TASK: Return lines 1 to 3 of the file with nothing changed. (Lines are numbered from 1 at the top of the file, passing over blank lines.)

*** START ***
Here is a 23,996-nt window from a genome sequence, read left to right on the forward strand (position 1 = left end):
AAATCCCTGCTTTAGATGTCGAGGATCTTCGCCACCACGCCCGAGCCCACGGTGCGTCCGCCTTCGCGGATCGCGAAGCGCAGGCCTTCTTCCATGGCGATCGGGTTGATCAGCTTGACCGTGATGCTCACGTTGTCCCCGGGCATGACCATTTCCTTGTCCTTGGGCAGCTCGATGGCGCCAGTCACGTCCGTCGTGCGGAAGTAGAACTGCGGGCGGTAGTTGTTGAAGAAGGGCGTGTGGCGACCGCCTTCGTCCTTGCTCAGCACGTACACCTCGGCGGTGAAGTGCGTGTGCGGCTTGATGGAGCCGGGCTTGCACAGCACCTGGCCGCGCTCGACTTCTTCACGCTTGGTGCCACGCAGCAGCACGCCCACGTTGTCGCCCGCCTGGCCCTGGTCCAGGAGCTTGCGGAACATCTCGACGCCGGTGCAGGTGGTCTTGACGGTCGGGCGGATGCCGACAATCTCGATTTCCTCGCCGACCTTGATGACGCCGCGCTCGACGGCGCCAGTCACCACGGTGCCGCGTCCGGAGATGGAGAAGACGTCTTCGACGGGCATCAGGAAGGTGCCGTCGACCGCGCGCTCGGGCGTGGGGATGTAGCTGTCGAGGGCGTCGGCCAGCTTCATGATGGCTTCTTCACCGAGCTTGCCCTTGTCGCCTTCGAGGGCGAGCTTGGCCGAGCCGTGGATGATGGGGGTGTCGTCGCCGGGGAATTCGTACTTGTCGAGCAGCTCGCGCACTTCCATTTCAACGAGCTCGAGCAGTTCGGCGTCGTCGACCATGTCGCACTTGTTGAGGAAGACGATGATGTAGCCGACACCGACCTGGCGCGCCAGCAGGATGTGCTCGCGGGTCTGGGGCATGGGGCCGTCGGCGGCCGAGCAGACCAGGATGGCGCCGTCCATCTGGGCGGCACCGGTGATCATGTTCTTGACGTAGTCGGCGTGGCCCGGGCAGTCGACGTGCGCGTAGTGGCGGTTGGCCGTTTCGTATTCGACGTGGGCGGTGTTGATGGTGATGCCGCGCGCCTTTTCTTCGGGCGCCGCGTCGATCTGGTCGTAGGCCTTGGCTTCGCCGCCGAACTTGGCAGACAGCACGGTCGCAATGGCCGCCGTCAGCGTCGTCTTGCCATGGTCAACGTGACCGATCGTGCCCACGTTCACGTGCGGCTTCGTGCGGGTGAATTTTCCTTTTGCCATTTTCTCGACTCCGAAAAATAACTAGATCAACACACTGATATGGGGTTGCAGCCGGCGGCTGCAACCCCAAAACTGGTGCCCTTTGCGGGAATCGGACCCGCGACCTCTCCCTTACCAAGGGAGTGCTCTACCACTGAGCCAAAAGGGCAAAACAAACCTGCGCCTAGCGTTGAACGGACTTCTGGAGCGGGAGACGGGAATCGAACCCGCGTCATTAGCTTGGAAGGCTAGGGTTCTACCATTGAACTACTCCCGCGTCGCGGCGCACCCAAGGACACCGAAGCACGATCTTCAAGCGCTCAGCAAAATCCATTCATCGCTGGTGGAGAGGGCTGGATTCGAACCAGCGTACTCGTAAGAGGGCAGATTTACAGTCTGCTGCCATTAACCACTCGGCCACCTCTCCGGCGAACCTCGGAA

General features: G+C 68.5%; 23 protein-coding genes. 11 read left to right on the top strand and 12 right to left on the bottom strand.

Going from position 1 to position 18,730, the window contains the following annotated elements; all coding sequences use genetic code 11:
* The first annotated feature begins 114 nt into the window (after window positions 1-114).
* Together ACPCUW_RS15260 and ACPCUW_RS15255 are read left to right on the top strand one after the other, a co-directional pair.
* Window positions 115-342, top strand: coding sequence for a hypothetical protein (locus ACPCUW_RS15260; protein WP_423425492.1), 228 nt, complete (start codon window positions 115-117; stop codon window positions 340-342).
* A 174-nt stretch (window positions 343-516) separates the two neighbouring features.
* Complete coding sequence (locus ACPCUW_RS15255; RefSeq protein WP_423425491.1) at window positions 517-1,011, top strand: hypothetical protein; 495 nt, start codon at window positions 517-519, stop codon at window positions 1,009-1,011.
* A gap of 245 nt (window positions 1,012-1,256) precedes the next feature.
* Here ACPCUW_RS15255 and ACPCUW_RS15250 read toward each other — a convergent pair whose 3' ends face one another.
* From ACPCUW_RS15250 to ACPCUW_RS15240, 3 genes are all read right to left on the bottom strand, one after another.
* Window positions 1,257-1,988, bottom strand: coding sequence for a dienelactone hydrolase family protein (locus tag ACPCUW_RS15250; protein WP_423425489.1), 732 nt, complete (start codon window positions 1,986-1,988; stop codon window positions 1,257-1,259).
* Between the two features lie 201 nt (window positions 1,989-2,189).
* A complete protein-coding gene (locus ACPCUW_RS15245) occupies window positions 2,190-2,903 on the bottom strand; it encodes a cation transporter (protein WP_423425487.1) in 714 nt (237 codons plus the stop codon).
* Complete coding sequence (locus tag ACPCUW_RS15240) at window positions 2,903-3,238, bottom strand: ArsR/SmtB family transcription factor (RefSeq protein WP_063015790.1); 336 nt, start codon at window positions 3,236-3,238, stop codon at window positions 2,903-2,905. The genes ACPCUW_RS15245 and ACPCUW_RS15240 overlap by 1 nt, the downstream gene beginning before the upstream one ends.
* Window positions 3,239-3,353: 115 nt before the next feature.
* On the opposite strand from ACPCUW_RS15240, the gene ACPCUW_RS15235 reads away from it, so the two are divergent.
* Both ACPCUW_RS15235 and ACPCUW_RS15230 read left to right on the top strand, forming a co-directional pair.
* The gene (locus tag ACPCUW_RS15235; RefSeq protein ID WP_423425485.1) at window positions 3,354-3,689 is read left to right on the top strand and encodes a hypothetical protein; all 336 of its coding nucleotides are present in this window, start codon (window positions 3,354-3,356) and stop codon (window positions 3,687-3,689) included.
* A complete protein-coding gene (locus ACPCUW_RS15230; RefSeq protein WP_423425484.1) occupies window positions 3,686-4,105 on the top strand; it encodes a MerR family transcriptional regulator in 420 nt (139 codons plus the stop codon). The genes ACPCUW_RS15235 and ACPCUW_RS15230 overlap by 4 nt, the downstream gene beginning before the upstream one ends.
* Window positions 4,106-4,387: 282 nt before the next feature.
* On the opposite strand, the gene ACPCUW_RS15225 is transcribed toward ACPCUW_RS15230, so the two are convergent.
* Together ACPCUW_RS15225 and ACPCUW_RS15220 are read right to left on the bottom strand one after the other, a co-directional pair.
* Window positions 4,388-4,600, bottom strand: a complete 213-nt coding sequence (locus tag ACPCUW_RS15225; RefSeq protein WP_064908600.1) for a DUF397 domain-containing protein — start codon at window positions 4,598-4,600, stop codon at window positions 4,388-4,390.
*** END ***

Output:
Here is a 23,996-nt window from a genome sequence, read left to right on the forward strand (position 1 = left end):
AAATCCCTGCTTTAGATGTCGAGGATCTTCGCCACCACGCCCGAGCCCACGGTGCGTCCGCCTTCGCGGATCGCGAAGCGCAGGCCTTCTTCCATGGCGATCGGGTTGATCAGCTTGACCGTGATGCTCACGTTGTCCCCGGGCATGACCATTTCCTTGTCCTTGGGCAGCTCGATGGCGCCAGTCACGTCCGTCGTGCGGAAGTAGAACTGCGGGCGGTAGTTGTTGAAGAAGGGCGTGTGGCGACCGCCTTCGTCCTTGCTCAGCACGTACACCTCGGCGGTGAAGTGCGTGTGCGGCTTGATGGAGCCGGGCTTGCACAGCACCTGGCCGCGCTCGACTTCTTCACGCTTGGTGCCACGCAGCAGCACGCCCACGTTGTCGCCCGCCTGGCCCTGGTCCAGGAGCTTGCGGAACATCTCGACGCCGGTGCAGGTGGTCTTGACGGTCGGGCGGATGCCGACAATCTCGATTTCCTCGCCGACCTTGATGACGCCGCGCTCGACGGCGCCAGTCACCACGGTGCCGCGTCCGGAGATGGAGAAGACGTCTTCGACGGGCATCAGGAAGGTGCCGTCGACCGCGCGCTCGGGCGTGGGGATGTAGCTGTCGAGGGCGTCGGCCAGCTTCATGATGGCTTCTTCACCGAGCTTGCCCTTGTCGCCTTCGAGGGCGAGCTTGGCCGAGCCGTGGATGATGGGGGTGTCGTCGCCGGGGAATTCGTACTTGTCGAGCAGCTCGCGCACTTCCATTTCAACGAGCTCGAGCAGTTCGGCGTCGTCGACCATGTCGCACTTGTTGAGGAAGACGATGATGTAGCCGACACCGACCTGGCGCGCCAGCAGGATGTGCTCGCGGGTCTGGGGCATGGGGCCGTCGGCGGCCGAGCAGACCAGGATGGCGCCGTCCATCTGGGCGGCACCGGTGATCATGTTCTTGACGTAGTCGGCGTGGCCCGGGCAGTCGACGTGCGCGTAGTGGCGGTTGGCCGTTTCGTATTCGACGTGGGCGGTGTTGATGGTGATGCCGCGCGCCTTTTCTTCGGGCGCCGCGTCGATCTGGTCGTAGGCCTTGGCTTCGCCGCCGAACTTGGCAGACAGCACGGTCGCAATGGCCGCCGTCAGCGTCGTCTTGCCATGGTCAACGTGACCGATCGTGCCCACGTTCACGTGCGGCTTCGTGCGGGTGAATTTTCCTTTTGCCATTTTCTCGACTCCGAAAAATAACTAGATCAACACACTGATATGGGGTTGCAGCCGGCGGCTGCAACCCCAAAACTGGTGCCCTTTGCGGGAATCGGACCCGCGACCTCTCCCTTACCAAGGGAGTGCTCTACCACTGAGCCAAAAGGGCAAAACAAACCTGCGCCTAGCGTTGAACGGACTTCTGGAGCGGGAGACGGGAATCGAACCCGCGTCATTAGCTTGGAAGGCTAGGGTTCTACCATTGAACTACTCCCGCGTCGCGGCGCACCCAAGGACACCGAAGCACGATCTTCAAGCGCTCAGCAAAATCCATTCATCGCTGGTGGAGAGGGCTGGATTCGAACCAGCGTACTCGTAAGAGGGCAGATTTACAGTCTGCTGCCATTAACCACTCGGCCACCTCTCCGGCGAACCTCGGAA

General features: G+C 68.5%; 23 protein-coding genes. 11 read left to right on the top strand and 12 right to left on the bottom strand.